You could have been born in a developing country without enough food or resources to live a healthy life.
Your parents could have abandoned you as a baby.
You could have died of leukaemia; in a car crash; from COVID.
As we speak—God forbid—you could have a brain aneurism threatening to end your life that you’re totally unaware of.
I’m not trying to be morbid for the sake of it, but I hope these words offer a proverbial slap in the face: you are so lucky to be alive, let alone thriving as you are.
In fact, according to social media icon Hank Green, your existence is borderline impossible in the first place:
When you think about life this way, suddenly getting that Ferrari doesn’t seem so important. Suddenly, everything is a gift. Society’s definition of success fades into insignificance.
Practically, now that your mornings and evenings are free(er), I recommend taking a moment to fill them with gratitude.
Whether that takes place in the form of journaling (I highly recommend Amie McNee’s free journalling compendium if you want to take that route), making a list, through prayer, by speaking your thanks, or even by going on a walk and picking flowers, gratitude is a powerful practice.
Gratitude fights the comparison mindset. It helps you to remember how lucky you are to live a “mediocre” existence.
3. By redefining success through the lens of legacy
I don’t know about you, but I want to make a difference on earth before I go.
I want my one short life to mean something; to make an impact.
One of my greatest inspirations for this is the life of Jesus Christ.
Reading about his life in the Gospels comforts me. Jesus was entirely “average” by human standards, “having no beauty or majesty to attract us to him, nothing in his appearance that we should desire him” (Isaiah 53:3).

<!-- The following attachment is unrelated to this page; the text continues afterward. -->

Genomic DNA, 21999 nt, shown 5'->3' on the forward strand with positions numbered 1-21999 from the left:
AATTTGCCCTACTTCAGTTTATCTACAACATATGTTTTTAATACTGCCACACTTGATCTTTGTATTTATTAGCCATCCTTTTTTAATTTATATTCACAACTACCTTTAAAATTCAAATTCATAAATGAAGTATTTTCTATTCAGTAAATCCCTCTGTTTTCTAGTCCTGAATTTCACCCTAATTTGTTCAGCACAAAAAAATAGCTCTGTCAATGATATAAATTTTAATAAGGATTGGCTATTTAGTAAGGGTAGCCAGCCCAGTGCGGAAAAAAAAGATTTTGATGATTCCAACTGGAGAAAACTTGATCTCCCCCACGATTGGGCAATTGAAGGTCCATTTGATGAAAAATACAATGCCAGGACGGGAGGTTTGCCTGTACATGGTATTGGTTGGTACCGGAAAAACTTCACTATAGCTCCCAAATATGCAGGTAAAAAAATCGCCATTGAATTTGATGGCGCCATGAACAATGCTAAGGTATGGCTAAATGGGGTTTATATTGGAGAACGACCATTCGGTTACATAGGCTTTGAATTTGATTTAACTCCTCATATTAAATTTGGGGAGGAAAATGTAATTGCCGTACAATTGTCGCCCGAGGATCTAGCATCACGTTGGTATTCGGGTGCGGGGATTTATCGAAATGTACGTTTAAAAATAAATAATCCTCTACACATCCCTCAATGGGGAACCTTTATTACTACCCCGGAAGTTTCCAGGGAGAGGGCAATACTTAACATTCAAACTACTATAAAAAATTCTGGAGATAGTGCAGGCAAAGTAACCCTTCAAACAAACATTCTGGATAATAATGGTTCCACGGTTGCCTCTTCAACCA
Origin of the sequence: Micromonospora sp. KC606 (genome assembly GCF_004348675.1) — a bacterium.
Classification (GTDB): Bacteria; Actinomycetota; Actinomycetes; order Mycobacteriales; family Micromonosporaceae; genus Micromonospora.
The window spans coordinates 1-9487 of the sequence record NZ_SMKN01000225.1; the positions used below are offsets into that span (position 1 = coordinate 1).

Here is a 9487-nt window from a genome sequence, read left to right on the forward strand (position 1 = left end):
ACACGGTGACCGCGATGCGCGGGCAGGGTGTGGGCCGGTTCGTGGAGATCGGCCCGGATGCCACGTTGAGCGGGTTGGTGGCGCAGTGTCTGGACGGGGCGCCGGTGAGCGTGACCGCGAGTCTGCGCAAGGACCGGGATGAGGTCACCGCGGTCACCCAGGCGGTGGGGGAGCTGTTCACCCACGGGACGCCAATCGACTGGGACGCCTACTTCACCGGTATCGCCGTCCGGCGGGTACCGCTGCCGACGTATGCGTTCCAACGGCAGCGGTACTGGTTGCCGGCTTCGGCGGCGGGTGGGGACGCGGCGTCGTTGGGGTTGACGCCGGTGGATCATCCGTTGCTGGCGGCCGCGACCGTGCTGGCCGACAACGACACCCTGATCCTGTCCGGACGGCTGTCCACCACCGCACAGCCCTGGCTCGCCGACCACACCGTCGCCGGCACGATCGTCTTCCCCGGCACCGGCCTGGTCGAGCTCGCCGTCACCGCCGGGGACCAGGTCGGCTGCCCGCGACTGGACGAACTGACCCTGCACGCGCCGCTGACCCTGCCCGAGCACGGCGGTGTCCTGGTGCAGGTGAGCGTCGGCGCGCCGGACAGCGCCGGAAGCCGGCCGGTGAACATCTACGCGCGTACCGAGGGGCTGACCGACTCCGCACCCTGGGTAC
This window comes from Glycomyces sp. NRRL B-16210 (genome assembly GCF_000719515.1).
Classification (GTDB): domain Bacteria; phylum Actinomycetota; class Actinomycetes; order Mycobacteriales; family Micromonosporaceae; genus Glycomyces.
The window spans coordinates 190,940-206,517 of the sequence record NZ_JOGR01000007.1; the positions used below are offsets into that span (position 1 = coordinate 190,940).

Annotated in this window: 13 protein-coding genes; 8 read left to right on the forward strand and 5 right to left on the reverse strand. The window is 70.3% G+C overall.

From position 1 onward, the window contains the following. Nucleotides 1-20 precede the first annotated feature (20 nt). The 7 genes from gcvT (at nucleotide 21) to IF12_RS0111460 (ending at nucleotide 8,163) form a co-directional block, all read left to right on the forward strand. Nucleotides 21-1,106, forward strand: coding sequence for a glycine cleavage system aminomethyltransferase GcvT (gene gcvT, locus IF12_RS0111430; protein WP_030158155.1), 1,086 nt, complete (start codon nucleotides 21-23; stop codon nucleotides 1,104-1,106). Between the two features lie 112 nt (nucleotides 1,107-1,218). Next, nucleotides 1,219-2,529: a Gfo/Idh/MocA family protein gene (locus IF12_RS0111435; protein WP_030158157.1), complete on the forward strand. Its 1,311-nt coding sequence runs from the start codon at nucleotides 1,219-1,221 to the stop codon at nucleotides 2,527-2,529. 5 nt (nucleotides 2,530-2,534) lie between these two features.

Yet, he changed the world.
(I mean, we literally measure history (BC and AD) in relation to his birth. His life was pretty significant).
Jesus didn’t change the world because of his wealth or achievements or status or talents or family reputation.
He transformed history and society because of his love for people.
He transformed my life, too.
I want to be like that. And I want you to experience it.
(To risk being morbid again), at my funeral I want people to know their value because of my influence. I want them to say “I matter” because I showed them love. And I want them to extend that love to others.
Instead of spending my time seeking success, I want to seek after connection. To share love.
And to do that best, I want to live an entirely mediocre existence. I want to be accessible to others, to be “on the ground” where they are.
And so, this humble drawing of a cauliflower is my symbol of defiance.
I want to show people that I’m mediocre.
By sharing my day-to-day life, my unfinished or imperfect content, and my human nature with you, I hope to shift the status quo.
Will you join me?
Repeat after me:
“I hereby reject the highlight-reel lifestyle. I declare that my value doesn’t come from my achievements, status or wealth. I don’t need these things to prove my worth. I don’t need to be exceptional; I am impossibly lucky to be “mediocre”.
I am valuable because I exist. My life is wonderful life as it stands, and that is enough. I am enough. I am loved.
With Jesus as my saviour and inspiration, I know my worth because I am loved by Him. I have absolutely nothing to fear — especially not mediocrity.
In fact, mediocrity is the glue that binds me to others. That manifests love.
In that sense, mediocrity basically makes you the best version of you there is. What a wonderful paradox!
Thanks for taking the time to read this piece! This article was originally published by Maryellen Hacko on Medium. Maryellen also shares reflections on creativity, wellness and spirituality on her Instagram account, website and YouTube channel.